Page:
In 1921, however, there was a crisis. Sailors at the Kronstadt Naval Base –Lenin’s greatest supporters – rebelled. Lenin realised that he pushed people too far, and he relaxed war communism and brought in the ‘New Economic Policy’. Peasants were allowed to sell their surplus food for a bit of profit (some, called kulaks, became quite rich). Small businesses and restaurants were allowed to open up. Different races in the USSR were given freedom to practice their own national culture and religion. The NEP angered some old Bolsheviks, who said it betrayed Communism.

How far did Stalin set up a personal dictatorship in Communist Russia?

When Lenin he died in 1924, everyone expected the brilliant Trotsky to succeed him, especially as Lenin had published a will saying that he feared Stalin was not fit to be leader because he would not use the power properly. However, Stalin had used his position as Secretary of the Communist Party to build up support (and he also made Trotsky look bad by telling him the wrong date for Lenin’s funeral).

The Communist Party was divided at this time into the ‘leftists’ (led by Zinoviev and Kamenev) who wanted to start a world revolution straight away, and the ‘rightists’ (led by Bukharin, Rykov and Tomsky) who wanted ‘communism in one country’ (ie to build up Russia’s power first). Stalin used these divisions to gain power – first he allied with the leftists to get Trotsky dismissed, then he joined the rightists to get the leftists discredited. Finally, he turned against the rightists and had them dismissed.

Once in power, Stalin became obsessed with power and obedience. Everywhere there had to be propaganda praising him for causing everything that was good – even for bringing the spring. He demanded continuous applause. History books were changed to remove the names and pictures of discredited people. The CHEKA (which was renamed the NKVD) continued to arrested opponents.

Then, in 1934, a rival of Stalin’s – Kirov – was assassinated in Moscow. Although many historians believe that Stalin ordered the killing, he used it as the excuse to begin the ‘Great Purges’. Twenty million people were put to death. In 1937 the commander-in-chief of the army and 7 generals were shot. In 1938 all the admirals and half the Army officers were executed or sent to the gulag (the system of concentration camps). Political opponents were put in great ‘Show Trials’, where they admitted to impossible ‘crimes’ against Stalin. Church leaders were imprisoned and churches closed down, and the Muslim faith was persecuted. All areas of the USSR were ‘russified’ and national differences were forbidden. Ordinary people who were accused by a nasty neighbour were carried off to the gulag. Instead, apparatchiks (party members) got the new flats, jobs and holidays.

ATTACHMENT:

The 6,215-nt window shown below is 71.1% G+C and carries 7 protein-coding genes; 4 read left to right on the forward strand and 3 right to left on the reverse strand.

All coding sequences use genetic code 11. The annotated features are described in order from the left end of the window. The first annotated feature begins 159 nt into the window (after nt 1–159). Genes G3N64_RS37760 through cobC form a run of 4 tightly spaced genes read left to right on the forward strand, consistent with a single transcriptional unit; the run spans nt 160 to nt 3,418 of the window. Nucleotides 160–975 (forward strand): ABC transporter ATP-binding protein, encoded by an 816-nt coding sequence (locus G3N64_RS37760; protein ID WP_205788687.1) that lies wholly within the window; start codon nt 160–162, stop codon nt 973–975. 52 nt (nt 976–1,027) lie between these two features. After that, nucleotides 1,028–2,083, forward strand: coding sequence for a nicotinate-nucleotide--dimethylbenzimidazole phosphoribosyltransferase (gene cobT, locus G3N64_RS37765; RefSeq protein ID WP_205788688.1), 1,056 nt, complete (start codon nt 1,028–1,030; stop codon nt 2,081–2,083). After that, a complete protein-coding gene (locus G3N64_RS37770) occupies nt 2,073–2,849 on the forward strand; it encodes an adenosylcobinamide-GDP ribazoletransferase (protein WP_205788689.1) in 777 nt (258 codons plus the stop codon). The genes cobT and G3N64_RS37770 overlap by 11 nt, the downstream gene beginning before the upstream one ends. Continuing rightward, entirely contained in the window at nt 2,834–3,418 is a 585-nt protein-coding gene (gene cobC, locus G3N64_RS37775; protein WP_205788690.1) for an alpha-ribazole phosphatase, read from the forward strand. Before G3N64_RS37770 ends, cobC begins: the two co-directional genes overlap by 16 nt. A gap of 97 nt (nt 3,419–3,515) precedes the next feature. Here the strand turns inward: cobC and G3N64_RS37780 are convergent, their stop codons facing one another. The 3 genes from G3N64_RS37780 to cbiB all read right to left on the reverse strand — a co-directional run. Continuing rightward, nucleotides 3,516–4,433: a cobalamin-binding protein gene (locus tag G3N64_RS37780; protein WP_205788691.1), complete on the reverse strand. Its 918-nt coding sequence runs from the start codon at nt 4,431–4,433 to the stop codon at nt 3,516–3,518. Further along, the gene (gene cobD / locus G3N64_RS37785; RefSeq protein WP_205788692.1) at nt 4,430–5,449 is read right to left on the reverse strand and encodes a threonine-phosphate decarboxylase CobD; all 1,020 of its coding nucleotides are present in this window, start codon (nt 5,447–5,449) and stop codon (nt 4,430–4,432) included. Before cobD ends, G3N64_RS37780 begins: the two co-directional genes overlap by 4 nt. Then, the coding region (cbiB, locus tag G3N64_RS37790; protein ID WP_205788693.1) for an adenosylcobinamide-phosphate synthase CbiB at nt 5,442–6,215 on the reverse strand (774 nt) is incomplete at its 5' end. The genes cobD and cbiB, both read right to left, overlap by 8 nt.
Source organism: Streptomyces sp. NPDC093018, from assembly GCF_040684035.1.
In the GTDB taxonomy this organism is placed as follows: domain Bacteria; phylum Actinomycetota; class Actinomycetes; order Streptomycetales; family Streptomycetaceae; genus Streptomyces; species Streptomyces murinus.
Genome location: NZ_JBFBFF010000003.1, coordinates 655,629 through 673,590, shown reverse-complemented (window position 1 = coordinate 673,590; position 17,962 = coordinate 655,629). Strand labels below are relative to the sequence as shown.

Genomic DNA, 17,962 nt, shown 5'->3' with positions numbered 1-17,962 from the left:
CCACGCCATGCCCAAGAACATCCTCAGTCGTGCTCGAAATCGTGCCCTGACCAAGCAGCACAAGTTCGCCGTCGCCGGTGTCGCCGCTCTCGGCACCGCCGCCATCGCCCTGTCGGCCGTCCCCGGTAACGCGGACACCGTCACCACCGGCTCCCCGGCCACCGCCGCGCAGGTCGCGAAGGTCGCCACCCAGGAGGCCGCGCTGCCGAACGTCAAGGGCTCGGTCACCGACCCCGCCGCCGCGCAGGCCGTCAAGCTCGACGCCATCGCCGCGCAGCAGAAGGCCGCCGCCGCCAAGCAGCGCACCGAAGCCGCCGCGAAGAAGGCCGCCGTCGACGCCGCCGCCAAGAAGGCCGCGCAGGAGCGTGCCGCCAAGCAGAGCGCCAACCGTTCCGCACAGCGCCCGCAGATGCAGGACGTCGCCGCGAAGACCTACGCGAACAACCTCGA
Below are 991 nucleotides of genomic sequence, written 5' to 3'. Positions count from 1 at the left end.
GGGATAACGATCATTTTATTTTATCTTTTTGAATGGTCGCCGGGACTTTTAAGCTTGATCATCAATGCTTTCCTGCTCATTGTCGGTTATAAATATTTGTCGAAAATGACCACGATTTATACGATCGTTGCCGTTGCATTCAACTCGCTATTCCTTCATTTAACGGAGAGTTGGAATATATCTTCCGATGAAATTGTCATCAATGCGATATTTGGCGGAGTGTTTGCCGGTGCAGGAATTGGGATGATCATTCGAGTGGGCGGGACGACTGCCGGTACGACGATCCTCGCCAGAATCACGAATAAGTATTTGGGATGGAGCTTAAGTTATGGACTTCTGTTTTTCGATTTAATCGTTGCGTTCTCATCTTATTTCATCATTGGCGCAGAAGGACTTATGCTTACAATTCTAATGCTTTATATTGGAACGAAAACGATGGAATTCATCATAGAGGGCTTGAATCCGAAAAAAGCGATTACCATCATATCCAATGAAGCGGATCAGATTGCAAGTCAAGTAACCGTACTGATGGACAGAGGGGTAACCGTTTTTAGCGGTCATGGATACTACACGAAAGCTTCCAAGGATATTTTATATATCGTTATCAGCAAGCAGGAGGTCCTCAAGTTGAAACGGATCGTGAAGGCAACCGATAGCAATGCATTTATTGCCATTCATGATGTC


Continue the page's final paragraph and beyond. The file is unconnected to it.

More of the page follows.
To what extent did Stalin make the USSR a great economic power?

In 1931 Stalin prophesied – correctly, as it turned out – that Russia had 10 years to modernise before it was attacked. He therefore set about modernising Russia’s economy.

Firstly he had to increase the amount of food that Russia produced; he not only needed to feed the Russian people, but to export food to earn much-needed foreign currency. The millions of tiny peasant farms created by Lenin were too small and poor to be efficient. Therefore, in 1927, Stalin announced that he was going to collectivise farming – he was going to gather all the tiny farms in each village into one big kolkhoz (collective) which would be able to introduce machinery and new ideas.

A scheme for voluntary collectivisation was ignored, so in 1929\ Stalin announced that collectivisation would be compulsory. Many peasants – particularly the rich kulaks – were furious at giving their land a stock away to the collective. Many burned their barns and killed their animals, so the immediate cause of collectivisation was a huge drop in production, and famine. Stalin backed off for a year (peasants were allowed to own a small plot of land), but in 1931 he started collectivisation again. There was more resistance and another famine (5 million people died in the Ukraine) but Stalin forced through his scheme by declaring war on the kulaks, who were killed or sent to labour camps. By 1934 all 7 million kulaks had been ‘eliminated’ By 1939, 99% of the farms had been collectivised, but grain production was only just beginning to rise above 1914 levels, and there were still only half as many sheep and cattle as in 1928.

Secondly, Stalin introduced a series of 5-year Plans to try to improve industry. The state planning department (GOSPLAN) drew up targets for production of basic industrial items such as electricity, coal, oil and steel, and local factories were told to increase production. Foreign experts were called in, and workers were bombarded with propaganda – they were urged to become ‘Stakhanovites’ (named after a coal worker who cut an amazing 102 tons of coal in one shift). Crèches were set up so that women could join the workforce, and for the big engineering projects (such as hydro-electric dams) slave labour from the gulag was used. But other enthusiastic Communist ‘pioneers’ volunteered to go and found new industrial towns in places like Siberia.

Production increased – 1927-1937 electricity by 700%, coal by 250% and oil by 400%. But the plans concentrated on heavy industry, and people had to do without consumer goods. Often increased production was achieved by ignoring safety (100,000 men died building the Belomor Canal), wages fell and life in the labour camps was terrible.